The score is a mix of acoustic and electric guitar, mostly electric. Much of the electric guitar is distorted; a lot of it excessively distorted, and too loud for comfort. At some points (especially around 106:55) the sound is horribly distorted, jangly, and discordant. It might be Neil Young, but it is unpleasant.
The soundtrack is straight stereo, no surround encoding, so the surrounds and subwoofer are inactive.
|Surround Channel Use|
The menus are animated, with interesting transitions, and more of the unpleasant score. The menu design is quite stylish, and well-themed to the movie.
Presented in exactly the same form as the movie.
Even more of the discordant stuff that is the score, presented with some pretentious grainy film.
Lots of hiss on the soundtrack. Easy to see why these were deleted from the film - they explain too much. The outtakes with Robert Mitchum are kinda funny.
NOTE: To view non-R4 releases, your equipment needs to be multi-zone compatible and usually also NTSC compatible.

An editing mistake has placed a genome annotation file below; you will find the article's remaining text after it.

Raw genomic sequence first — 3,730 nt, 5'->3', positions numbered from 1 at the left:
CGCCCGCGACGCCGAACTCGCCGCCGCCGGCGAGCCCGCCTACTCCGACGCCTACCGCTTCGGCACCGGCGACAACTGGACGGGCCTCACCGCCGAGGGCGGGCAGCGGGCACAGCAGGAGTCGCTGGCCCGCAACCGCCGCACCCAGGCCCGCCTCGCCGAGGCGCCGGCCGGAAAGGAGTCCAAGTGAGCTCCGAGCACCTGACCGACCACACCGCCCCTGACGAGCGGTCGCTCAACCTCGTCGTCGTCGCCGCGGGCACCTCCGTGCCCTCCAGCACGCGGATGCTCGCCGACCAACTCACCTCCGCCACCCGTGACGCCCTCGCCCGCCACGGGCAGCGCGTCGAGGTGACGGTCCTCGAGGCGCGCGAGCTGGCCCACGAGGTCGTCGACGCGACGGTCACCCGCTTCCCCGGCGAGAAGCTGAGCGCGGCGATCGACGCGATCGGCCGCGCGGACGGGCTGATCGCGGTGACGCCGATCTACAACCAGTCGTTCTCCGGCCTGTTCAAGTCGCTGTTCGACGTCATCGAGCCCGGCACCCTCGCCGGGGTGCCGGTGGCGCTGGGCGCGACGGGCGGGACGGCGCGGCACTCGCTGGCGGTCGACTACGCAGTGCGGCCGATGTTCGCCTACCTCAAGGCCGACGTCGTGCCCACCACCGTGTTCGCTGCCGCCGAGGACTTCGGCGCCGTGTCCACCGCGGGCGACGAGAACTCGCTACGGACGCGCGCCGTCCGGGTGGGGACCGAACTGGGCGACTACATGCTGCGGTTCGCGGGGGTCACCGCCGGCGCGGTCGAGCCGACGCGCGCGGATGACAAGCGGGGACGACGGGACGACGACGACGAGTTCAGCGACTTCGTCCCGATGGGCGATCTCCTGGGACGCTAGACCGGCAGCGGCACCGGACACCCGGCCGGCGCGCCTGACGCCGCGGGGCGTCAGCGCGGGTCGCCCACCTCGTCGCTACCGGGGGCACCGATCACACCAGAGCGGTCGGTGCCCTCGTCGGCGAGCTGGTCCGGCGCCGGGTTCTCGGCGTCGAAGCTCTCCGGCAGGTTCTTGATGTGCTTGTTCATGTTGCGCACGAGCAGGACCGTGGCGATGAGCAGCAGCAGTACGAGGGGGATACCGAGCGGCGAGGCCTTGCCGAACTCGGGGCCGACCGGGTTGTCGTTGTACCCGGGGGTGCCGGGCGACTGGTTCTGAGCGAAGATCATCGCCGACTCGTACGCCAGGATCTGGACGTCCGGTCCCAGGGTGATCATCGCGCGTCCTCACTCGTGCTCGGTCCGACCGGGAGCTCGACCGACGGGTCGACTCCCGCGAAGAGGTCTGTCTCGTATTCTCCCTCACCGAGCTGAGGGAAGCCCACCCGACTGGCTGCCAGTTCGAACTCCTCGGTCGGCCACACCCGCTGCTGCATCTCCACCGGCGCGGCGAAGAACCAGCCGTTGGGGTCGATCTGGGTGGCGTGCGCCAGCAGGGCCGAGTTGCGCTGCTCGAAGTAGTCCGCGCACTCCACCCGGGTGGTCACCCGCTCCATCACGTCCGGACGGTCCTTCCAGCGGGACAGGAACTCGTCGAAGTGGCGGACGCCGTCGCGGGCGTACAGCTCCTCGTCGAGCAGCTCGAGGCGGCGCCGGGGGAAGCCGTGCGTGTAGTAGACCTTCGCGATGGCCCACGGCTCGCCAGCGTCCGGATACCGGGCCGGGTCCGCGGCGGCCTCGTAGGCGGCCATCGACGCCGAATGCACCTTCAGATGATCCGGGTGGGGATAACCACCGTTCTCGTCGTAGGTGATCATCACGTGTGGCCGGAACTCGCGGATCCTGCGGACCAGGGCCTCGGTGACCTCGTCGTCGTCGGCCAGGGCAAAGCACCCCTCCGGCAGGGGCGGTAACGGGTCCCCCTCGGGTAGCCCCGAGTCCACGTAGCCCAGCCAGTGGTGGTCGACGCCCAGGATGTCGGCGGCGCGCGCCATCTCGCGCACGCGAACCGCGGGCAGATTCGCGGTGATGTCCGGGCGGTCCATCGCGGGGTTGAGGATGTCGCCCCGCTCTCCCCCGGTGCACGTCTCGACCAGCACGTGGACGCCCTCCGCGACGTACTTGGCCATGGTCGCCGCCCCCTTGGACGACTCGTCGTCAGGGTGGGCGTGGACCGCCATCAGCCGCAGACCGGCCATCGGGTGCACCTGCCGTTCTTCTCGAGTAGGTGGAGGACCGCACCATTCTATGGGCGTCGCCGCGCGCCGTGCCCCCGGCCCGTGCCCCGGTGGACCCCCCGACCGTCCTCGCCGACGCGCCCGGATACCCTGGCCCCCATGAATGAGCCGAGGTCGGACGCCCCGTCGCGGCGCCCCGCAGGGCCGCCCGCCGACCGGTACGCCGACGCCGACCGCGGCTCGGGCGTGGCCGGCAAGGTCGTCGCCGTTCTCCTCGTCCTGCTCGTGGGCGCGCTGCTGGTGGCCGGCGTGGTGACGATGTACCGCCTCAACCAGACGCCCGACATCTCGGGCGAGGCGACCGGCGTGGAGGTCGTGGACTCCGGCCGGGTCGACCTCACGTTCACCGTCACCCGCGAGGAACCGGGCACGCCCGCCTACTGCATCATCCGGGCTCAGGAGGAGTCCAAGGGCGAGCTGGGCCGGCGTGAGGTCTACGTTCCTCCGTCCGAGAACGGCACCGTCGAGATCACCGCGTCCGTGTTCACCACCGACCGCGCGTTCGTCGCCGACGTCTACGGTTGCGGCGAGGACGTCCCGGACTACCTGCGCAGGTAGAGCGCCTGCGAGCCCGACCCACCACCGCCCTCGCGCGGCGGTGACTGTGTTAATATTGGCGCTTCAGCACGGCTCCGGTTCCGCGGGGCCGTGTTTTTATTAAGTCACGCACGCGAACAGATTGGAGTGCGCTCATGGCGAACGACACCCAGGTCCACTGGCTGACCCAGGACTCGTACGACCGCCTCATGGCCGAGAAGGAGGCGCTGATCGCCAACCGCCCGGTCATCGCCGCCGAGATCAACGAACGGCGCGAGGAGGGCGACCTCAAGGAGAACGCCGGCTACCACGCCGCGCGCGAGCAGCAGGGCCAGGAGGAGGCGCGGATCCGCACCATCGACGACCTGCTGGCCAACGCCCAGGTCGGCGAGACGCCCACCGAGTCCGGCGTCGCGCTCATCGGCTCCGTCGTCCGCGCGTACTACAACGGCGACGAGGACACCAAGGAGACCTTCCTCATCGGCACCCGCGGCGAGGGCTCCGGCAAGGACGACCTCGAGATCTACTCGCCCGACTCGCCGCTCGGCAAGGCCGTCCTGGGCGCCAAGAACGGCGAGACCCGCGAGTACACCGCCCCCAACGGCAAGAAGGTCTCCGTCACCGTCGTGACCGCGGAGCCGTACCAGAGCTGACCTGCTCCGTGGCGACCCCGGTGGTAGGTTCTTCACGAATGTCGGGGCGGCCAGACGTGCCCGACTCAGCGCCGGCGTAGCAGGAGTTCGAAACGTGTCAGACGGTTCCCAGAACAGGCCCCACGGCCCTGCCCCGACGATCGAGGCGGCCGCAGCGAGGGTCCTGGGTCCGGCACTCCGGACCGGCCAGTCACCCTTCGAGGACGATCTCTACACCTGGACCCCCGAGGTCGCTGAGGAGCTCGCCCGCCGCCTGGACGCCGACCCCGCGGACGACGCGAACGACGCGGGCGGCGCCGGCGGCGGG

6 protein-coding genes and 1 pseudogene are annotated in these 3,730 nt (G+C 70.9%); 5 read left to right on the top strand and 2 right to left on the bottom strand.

The Region 1 version of this disc appears to have all the same features, but is 16x9 enhanced. I really feel that this film would benefit heavily from the enhancement, so I must recommend the Region 1.
Dead Man is a difficult movie, presented fairly poorly on DVD.
The video quality is mostly OK, with two ugly MPEG errors in the middle. It would have been better 16x9 enhanced.
The audio quality is adequate.
The extras are reasonable.
|DVD||Arcam DV88, using Component output|
|Display||Sony VPH-G70 CRT Projector, QuadScan Elite scaler (Tripler), ScreenTechnics 110. Calibrated with Video Essentials. This display device is 16x9 capable.|
|Audio Decoder||Built in to amplifier/receiver. Calibrated with Video Essentials.|
|Speakers||Front Left and Right: Krix Euphonix, Centre: Krix KDX-C Rears: Krix KDX-M, Subwoofer: Krix Seismix 5|